Offensive Content on Popular Online Video Site
Special Report - December 31, 2008
A new study by the media watchdog group, Parents Television Council (PTC), warns that sexually explicit and profanity-laced content is merely a “click away” for children searching for videos on the popular website, YouTube. The study, “The ‘New’ Tube” features PTC’s analysis of content in 280 of YouTube’s most popular videos between March and October 2008. PTC researchers also examined advertisements and text commentary posted with the videos. “Children who use YouTube to search for video clips of their favorite stars like Miley Cyrus and the Jonas Brothers are exposed to some of the most offensive profanity in the English language,” said PTC president, Tim Winter, in a statement. “Video searches for these popular terms showed that YouTube’s gating procedures do not extend to text commentary. And despite YouTube’s policy of not hosting sexually graphic videos, entering any number of popular search terms produced videos linked to ads for triple-X pornographyoften without even requiring age verification.”
Among the PTC study’s key findings:
- 422 instances of explicit content occurred in text comments posted from other users alongside 20 videos resulting from a search for presumably “safe” (teen idol) terms, such as Hannah Montana or High School Musical. On average, 68 percent of these comments included profanity.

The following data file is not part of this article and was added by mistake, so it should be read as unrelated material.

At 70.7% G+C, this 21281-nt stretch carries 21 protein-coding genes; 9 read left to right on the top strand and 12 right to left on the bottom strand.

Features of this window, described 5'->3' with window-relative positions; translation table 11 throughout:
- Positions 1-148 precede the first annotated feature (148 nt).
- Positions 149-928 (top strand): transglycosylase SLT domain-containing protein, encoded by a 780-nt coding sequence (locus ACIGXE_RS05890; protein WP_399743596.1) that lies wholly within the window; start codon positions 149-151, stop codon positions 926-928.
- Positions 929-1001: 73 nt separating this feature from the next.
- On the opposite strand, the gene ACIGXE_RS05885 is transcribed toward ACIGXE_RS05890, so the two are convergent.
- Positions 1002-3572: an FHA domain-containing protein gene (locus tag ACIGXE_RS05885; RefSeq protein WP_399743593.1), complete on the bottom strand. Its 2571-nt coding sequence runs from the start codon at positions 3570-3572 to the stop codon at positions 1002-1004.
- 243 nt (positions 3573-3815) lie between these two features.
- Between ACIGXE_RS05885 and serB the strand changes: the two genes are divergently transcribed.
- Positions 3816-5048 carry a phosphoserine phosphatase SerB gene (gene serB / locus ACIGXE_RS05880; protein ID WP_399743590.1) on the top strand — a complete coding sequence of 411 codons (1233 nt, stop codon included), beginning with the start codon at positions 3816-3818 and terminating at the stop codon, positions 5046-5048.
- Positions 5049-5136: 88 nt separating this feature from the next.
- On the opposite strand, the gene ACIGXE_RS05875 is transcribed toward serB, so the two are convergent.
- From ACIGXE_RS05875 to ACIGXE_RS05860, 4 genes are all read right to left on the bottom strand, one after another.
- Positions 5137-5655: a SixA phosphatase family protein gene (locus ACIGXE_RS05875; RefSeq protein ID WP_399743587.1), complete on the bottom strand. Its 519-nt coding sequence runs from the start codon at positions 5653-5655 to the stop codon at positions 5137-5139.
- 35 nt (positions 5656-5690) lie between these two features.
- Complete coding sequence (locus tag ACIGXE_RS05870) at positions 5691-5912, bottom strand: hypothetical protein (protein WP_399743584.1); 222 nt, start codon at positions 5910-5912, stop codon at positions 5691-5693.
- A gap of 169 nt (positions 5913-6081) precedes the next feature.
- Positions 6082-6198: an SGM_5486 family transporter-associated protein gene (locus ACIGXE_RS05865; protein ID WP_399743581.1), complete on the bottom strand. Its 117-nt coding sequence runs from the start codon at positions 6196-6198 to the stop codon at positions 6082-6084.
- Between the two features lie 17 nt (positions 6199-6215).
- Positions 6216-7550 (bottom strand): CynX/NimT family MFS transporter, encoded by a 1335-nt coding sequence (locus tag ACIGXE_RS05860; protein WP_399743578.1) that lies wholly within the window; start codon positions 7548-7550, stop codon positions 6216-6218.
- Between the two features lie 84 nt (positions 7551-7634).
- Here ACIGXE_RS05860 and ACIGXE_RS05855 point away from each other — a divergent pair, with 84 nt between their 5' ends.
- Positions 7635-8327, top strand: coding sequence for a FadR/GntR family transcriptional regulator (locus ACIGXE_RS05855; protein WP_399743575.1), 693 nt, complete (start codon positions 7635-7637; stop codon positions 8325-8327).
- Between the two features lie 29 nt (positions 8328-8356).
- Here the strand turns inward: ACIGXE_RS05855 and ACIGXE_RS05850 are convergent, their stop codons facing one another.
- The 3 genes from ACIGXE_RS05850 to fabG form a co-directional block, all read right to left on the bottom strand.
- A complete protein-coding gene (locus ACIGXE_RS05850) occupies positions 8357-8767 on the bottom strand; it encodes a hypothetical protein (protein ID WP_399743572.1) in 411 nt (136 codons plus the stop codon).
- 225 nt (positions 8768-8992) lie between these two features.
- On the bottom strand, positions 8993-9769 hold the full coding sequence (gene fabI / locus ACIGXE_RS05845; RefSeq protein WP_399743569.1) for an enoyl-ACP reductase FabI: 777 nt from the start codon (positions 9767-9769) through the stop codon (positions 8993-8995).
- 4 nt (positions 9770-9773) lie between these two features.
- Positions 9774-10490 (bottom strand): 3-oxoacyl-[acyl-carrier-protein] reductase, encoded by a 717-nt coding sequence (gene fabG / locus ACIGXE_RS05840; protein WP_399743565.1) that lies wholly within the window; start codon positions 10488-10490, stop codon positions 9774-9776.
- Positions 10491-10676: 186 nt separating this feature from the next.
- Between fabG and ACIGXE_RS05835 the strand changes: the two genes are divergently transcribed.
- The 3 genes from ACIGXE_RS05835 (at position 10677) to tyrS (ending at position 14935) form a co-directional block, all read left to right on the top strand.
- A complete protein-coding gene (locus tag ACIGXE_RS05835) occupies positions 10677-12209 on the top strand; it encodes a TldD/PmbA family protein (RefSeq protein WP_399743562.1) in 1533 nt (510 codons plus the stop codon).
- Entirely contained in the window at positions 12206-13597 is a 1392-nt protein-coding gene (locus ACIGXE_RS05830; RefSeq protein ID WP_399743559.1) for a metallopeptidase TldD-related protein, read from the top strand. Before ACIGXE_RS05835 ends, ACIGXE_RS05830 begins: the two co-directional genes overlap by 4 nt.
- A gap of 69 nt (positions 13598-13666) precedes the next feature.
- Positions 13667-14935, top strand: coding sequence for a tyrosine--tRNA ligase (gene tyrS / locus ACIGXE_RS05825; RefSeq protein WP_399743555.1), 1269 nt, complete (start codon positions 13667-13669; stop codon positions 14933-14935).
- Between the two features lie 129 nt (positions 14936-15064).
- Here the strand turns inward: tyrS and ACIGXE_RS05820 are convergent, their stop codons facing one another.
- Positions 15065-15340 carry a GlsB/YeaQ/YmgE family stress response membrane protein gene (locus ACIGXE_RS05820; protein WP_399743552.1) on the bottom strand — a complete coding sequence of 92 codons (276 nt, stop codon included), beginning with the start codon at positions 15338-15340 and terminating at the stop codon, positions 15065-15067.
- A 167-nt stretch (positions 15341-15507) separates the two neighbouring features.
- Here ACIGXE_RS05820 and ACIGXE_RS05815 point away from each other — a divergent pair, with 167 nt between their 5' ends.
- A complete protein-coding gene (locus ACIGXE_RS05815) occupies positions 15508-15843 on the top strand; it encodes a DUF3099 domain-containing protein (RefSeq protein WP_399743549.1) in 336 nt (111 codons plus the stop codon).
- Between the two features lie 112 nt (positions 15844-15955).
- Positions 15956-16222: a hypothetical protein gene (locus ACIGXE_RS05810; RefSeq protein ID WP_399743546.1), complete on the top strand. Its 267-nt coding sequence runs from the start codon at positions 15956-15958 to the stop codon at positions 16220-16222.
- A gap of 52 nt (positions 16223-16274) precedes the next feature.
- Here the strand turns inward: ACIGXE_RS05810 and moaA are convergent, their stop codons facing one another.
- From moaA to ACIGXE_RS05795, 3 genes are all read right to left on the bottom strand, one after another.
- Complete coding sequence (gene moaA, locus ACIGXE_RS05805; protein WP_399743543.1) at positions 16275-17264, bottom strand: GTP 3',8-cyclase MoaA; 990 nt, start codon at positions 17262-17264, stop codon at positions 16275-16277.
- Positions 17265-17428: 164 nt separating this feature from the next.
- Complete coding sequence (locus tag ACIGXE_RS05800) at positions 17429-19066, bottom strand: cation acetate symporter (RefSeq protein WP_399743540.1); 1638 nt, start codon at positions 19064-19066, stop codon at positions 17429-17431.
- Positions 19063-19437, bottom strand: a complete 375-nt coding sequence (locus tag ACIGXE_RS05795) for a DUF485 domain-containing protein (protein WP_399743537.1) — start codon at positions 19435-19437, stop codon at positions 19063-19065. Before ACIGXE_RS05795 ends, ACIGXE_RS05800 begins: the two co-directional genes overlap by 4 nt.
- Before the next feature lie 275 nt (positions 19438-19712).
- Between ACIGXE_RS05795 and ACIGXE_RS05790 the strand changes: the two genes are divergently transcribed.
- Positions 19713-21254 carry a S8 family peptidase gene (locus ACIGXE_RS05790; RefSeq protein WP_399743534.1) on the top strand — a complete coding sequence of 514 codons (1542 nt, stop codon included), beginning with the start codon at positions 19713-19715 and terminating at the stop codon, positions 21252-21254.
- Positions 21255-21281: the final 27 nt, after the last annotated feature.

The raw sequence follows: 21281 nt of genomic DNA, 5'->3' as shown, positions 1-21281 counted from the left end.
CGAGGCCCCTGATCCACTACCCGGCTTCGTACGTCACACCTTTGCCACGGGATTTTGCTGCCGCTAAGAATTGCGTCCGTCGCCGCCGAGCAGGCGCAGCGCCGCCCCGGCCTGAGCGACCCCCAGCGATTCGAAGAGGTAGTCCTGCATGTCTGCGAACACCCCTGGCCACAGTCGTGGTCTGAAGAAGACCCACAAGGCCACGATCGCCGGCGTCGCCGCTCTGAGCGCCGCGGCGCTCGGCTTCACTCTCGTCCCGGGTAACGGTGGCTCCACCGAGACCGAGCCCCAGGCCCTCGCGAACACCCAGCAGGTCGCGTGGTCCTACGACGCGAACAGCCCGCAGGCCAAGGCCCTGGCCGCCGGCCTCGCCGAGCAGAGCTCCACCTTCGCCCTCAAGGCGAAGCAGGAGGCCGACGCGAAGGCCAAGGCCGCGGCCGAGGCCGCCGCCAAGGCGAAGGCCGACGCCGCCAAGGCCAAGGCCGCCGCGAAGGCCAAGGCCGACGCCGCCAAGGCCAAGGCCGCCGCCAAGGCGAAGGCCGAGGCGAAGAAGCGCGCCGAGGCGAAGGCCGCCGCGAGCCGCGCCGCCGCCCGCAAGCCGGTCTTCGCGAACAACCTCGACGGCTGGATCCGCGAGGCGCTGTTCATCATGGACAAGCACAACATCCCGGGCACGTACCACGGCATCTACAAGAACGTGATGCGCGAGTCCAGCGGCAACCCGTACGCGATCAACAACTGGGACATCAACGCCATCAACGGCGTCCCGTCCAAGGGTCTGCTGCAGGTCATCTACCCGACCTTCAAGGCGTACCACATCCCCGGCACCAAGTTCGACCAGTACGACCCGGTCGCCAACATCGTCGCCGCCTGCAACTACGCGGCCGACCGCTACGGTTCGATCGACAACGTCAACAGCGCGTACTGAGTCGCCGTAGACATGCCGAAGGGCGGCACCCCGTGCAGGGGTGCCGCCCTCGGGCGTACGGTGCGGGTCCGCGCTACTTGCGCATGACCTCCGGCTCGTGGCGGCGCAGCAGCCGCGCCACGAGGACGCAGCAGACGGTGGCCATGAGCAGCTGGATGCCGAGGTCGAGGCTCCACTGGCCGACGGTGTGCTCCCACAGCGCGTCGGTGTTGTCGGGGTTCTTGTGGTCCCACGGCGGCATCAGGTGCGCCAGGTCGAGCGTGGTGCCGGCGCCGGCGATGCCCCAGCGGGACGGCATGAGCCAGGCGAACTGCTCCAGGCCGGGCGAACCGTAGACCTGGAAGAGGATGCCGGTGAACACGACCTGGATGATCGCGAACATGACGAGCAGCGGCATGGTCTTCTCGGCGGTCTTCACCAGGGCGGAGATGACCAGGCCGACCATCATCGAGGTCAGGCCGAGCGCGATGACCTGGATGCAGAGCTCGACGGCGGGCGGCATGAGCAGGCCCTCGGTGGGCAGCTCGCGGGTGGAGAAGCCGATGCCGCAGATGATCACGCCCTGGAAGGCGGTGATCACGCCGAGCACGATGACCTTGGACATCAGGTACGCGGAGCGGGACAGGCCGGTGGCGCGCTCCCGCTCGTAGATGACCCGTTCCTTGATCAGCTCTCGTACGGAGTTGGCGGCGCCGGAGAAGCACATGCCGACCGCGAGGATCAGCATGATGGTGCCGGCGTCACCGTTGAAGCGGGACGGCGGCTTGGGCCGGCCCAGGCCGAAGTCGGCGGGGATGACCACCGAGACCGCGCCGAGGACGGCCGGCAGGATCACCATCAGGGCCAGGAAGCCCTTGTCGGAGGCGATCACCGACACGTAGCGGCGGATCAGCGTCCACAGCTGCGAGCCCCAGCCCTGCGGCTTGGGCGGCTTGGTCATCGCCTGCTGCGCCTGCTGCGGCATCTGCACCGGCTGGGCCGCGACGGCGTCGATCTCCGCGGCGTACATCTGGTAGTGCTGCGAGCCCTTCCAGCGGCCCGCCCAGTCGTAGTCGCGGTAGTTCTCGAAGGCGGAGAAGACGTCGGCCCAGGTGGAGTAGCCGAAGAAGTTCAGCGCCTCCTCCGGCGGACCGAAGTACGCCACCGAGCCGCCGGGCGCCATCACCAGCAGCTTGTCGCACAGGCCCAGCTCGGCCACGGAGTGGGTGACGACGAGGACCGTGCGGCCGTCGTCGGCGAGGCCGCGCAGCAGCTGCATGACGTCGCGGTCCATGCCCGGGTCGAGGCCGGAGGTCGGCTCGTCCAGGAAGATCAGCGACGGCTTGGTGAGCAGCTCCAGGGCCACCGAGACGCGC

- 20 of the highest ranked YouTube videos from the site’s most popular search terms, such as searches for rap artist “Lil’ Wayne,” resulted in “an extreme amount of graphic and adult-themed content.” For example, 98 percent of the videos that resulted from a search of the term, “Lil’ Wayne,” contained “high levels of explicit and adult-themed content” without requiring any form of age verification.
- 28 percent of videos resulting from the search term “porn” did not require any form of age verification, and 36 percent of these videos included ads and/or links to websites that display pornography.
- 88 percent of videos searched under the term “sex” featured “explicit sexual gestures that would be considered…soft porn.”
“With nearly half of boys and a third of girls ages 13-17 naming YouTube as one of their top three favorite websites, no parent can afford to ignore these findings,” said PTC President, Tim Winter. “While we applaud YouTube for its commitment to gating procedures and its recently announced plans to curb inappropriate content, the core implication of our analysis is that the site isn’t doing enough to protect kids. The Parents Television Council urges YouTube to take its commitment to being a ‘safe’ site even further by implementing new policies that extend to user comments, advertisements and InVideo links.”
Copyright © 2008. North Carolina Family Policy Council. All rights reserved.